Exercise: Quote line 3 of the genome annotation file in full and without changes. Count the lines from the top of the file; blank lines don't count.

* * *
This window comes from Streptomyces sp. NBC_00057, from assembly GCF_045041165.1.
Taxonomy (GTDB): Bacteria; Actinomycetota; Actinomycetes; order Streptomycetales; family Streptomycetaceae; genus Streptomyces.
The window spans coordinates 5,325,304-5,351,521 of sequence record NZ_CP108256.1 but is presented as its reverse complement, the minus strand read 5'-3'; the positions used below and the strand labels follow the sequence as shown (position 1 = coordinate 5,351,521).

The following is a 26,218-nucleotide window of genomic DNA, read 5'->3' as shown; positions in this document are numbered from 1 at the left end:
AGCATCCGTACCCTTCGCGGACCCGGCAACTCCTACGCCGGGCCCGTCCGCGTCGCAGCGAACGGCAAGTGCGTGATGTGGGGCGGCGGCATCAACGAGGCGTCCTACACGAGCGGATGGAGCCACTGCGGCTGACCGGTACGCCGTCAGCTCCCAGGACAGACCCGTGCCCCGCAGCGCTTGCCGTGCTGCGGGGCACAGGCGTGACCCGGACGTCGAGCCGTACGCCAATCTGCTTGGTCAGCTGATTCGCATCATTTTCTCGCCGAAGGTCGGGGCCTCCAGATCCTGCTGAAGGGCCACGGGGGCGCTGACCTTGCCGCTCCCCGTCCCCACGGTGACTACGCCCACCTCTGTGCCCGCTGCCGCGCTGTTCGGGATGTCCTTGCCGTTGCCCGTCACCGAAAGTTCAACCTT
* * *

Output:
The window spans coordinates 5,325,304-5,351,521 of sequence record NZ_CP108256.1 but is presented as its reverse complement, the minus strand read 5'-3'; the positions used below and the strand labels follow the sequence as shown (position 1 = coordinate 5,351,521).